Acute Coronary Syndrome
According to data published from the National Health and Nutrition Examination Survey (NHANES), it is estimated that 16.5 million Americans over the age of 20 have been diagnosed with Coronary Heart Disease. This was based on data collected between 2011 and 2014. (Benjamin, Blaha, & Chiuve, 2017) Acute Coronary Syndrome (ACS) affects more than 900,000 a year in the United States. Of those 900,000 people who suffer an incident of acute coronary syndrome, close to 400,000 of those people die each year. Many of the people who are affected by ACS have coronary disease and may not even know it, this is much more common in men than in women. A heart attack occurs about every 40 seconds in the United States, according to the American Heart Association.
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Over the last 20 years the incidence pf ACS has decreased due to earlier treatment and prevention techniques with medical management of risk factors, people eating healthier and exercising more. Many physicians are treating their patients at high risk with a low dose aspirin and statins as preventative treatment. A clinical study has been performed on over 1600 patients which concluded that the preventative use of both aspirin and statin significantly reduces the risk of a ACS event taking place and if one does take place the outcome will be a milder event. (Weidmann, et al., 2018)
Acute Coronary Syndrome
Acute coronary syndrome (ACS) describes any condition relating to the heart where there is a lack of blood flow or a blockage of blood to the heart muscles. Some conditions that are included under this umbrella are a myocardial infarction (MI), otherwise known as a heart attack and unstable angina. ACS is an acute condition caused by a partial or full blockage in the coronary system of the heart. The longer you wait to treat one of these episodes, the more potential heart muscle that dies due to lack of blood flow from a full blockage. Even though ACS is considered an acute disease, it is a chronic problem, because it will never go away, there will not always be symptoms, but the underlying cause is still there. ACS is not an infectious disease, but it does tend to run in families and certain ethnicities have a higher risk of being diagnosed with ACS than others.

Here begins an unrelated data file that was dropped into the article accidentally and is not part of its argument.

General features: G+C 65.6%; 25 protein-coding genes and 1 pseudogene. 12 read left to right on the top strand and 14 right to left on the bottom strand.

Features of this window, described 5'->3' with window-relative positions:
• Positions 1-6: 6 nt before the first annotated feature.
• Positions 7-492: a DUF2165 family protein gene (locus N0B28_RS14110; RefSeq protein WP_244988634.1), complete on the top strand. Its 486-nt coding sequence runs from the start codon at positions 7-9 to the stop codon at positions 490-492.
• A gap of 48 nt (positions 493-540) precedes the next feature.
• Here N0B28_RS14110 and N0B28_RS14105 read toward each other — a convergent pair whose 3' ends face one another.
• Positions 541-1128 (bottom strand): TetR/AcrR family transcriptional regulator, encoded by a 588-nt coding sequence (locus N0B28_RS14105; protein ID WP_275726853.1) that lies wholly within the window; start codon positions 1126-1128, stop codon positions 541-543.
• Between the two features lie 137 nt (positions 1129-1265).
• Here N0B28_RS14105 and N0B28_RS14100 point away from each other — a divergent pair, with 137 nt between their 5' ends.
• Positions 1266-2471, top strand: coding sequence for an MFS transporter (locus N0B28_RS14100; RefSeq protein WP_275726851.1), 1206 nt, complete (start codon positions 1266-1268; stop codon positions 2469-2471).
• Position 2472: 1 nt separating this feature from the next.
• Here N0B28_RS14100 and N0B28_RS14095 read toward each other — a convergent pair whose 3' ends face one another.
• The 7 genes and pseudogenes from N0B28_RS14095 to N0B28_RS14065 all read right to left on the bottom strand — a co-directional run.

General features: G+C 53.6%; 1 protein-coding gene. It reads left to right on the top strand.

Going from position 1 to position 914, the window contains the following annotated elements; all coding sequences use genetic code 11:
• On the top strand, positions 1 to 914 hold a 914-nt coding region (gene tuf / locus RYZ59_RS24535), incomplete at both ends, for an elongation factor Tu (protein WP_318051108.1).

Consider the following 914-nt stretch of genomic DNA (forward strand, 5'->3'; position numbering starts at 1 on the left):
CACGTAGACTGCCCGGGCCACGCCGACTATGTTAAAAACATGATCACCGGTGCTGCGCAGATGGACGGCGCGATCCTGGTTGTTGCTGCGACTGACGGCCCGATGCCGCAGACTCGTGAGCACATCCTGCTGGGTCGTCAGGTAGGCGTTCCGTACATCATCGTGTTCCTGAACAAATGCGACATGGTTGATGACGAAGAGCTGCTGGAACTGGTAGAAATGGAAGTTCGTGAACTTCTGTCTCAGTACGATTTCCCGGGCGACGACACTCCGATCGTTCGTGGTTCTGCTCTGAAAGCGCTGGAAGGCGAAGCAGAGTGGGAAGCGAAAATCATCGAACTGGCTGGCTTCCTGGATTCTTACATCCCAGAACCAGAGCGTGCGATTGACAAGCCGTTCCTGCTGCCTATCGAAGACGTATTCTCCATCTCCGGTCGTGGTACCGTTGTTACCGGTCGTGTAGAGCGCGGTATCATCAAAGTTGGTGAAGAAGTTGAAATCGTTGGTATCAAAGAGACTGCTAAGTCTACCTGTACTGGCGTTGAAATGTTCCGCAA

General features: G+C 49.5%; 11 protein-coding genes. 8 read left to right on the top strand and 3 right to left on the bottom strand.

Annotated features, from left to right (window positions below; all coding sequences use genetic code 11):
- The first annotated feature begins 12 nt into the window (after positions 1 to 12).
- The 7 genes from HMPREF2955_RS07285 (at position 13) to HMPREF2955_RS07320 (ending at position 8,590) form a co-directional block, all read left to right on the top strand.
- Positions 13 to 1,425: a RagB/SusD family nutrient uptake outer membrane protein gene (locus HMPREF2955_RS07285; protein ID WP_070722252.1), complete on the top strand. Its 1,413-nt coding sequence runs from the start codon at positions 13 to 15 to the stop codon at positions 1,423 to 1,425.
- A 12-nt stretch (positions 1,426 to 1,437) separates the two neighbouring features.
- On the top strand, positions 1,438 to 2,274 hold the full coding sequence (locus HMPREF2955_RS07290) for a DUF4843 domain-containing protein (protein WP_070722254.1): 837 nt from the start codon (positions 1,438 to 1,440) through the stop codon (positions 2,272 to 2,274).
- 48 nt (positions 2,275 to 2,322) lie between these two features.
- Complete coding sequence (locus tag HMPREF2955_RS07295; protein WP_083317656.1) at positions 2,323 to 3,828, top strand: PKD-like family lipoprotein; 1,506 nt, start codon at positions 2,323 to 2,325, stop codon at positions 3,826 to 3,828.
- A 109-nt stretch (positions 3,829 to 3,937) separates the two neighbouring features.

A MI is broken down into two major types, a ST elevation MI (STEMI) or a Non-ST elevation MI (NSTEMI). The MI is distinguished by whether or not the patient has a ST segment elevation on their ECG. A person who has had a STEMI has a complete blockage of one of the arteries in their heart and can be very serious, especially in younger patients, where there is not a collateral network of vessels. A NSTEMI is caused by a partial blockage of the heart, which of course is less severe than a STEMI, but if left alone and untreated can turn into a full blockage causing a STEMI.
Aside from having an ECG at the hospital patients experiencing symptoms of ACS will have blood drawn to assess their cardiac enzymes. Your cardiac enzymes could still be in the normal range even if you are having a heart attack. Hospitals usually do a series of cardiac enzymes, as they rise with time. There are several different cardiac enzymes that could be measured, and they include creatine kinase (CK), creatine kinase-muscle/brain (CK-MB), Troponin I and Troponin T. Depending on where you go for treatment, depends on which blood test they offer. They all have slightly different levels of sensitivity and all of have the potential to show a false positive reading because these enzymes are always in your body but increase during a cardiac issue. The cardiac enzymes and the ECG along with clinical symptoms should be considered when determining if this an episode of ACS.